Goji: The Himalayan Health Secret

Here in the United States, goji berries seem to be the current big thing in health foods. You can buy goji in a number of forms from dried berries through to juices and tinctures. But exactly what are goji berries?

The term goji berry refers to the Chinese wolfberry Lycium barbarum. The barbarum variety is usually associated with Tibet and the Himalayan regions. Small, red and oblong shaped, the plants grow like bushes with vines that reach over 15 feet with rich and sweet flavor.

There is an incredible story in which has made Goji berries even more popular in China in the past century. One man, Li Qing Yuen, is said to have lived to be 252 years old and his life span has been verified by modern scholars. Born in 1678 in the mountainous southwest of China, he was a practicing herbalist, well known for his amazing vigor and excellent health. When he was around fifty years old, while out on a hike, he met a very old man who, in spite of his venerable old age, could out-walk Li. Li inquired the old sage's secret, and was told that if every day he consumed a handful of goji berries, he would soon attain a new standard of health. Li did just that and continued to consume goji berries until he was over one hundred and thirty years old.

Though Li Qing Yuen's case is rare, in that it has been reasonably authenticated by both Eastern and Western scholars, tradition is rich in the Orient in the lore of Taoists living to ages unimaginable by us. It is well known that among the Chinese population, the Taoists far outlived all other people, and goji berries have played a major part in Taoist health practice since ancient times.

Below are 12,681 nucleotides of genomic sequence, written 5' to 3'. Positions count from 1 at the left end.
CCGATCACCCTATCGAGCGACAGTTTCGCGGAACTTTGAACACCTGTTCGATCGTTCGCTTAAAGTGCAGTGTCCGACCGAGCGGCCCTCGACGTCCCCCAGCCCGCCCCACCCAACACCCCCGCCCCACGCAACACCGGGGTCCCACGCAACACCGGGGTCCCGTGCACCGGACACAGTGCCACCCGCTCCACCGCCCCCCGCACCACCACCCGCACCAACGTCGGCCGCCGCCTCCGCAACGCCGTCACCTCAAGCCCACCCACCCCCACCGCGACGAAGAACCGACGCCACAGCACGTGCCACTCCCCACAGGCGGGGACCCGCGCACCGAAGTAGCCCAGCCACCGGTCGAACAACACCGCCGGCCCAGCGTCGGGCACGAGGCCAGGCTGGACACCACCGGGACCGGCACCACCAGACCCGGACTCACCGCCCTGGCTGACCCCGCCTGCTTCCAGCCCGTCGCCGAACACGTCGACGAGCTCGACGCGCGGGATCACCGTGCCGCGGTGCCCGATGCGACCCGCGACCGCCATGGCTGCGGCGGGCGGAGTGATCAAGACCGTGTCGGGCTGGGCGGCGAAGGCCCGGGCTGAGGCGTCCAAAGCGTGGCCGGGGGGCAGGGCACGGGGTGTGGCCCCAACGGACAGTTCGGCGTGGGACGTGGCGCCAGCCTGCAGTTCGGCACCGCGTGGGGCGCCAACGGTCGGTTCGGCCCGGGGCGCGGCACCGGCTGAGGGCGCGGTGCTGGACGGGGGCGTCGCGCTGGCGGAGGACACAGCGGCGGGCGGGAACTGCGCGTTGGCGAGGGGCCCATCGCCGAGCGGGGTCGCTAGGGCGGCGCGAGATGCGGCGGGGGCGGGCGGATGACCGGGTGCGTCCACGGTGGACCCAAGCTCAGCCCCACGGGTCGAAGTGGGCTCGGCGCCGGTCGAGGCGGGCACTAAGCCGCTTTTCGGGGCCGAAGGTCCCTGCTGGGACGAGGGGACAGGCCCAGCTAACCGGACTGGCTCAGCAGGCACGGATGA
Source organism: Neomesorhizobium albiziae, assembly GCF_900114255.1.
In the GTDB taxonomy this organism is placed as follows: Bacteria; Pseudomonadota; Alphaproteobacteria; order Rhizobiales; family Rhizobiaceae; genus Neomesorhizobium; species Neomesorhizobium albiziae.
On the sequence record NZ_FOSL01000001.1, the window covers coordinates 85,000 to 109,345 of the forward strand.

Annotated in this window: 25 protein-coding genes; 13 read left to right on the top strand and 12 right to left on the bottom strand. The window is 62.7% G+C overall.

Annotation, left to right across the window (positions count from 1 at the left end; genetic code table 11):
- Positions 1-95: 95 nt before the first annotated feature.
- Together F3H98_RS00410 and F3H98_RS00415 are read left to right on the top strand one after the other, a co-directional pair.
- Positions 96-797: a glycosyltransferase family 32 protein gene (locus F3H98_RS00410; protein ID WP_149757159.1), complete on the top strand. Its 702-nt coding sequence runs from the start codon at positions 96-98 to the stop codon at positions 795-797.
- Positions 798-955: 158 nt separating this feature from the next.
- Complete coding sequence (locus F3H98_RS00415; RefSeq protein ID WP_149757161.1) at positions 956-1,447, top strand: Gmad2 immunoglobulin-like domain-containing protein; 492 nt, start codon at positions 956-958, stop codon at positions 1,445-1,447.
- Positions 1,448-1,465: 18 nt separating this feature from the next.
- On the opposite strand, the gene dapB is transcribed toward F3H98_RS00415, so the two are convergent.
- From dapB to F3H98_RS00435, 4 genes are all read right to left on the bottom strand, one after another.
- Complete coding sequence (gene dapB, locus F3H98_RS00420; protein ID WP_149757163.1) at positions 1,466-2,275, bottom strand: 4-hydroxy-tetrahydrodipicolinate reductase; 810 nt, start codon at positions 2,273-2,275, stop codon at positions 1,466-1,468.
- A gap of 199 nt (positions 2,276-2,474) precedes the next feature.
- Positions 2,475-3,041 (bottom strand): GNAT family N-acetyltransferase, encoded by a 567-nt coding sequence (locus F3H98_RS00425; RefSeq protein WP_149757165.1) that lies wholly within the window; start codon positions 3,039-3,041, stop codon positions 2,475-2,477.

If there is one fact to remember about these energy enhancing super berries, it is that they contain 500 times the amount of vitamin C than oranges, making them the richest vitamin C source on earth. Besides, goji berries are also rich in antioxidants, essential amino acids, trace minerals, vitamins and other immune system fortifying elements. It's worth noting that some of these nutrients might by reduced or even eliminated by processing methods.

Goji has been used in Traditional Chinese Medicine (TCM) for many centuries. TCM believes the goji berry can enhance immune system function, help eyesight, protect the liver, boost sperm production, and improve circulation and longevity.

As a food, dried goji berries may be eaten raw or cooked. Their taste is somewhat similar to that of raisins. Dried goji berry is an ingredient often used in Chinese soups. Young shoots and leaves of the Lycium bush are also grown commercially as a leaf vegetable. The berries are regularly drunk in tea, and a wine containing goji berries (called gouqi jiu; 枸杞酒) is also produced.

Source: http://www.totalrawfood.com/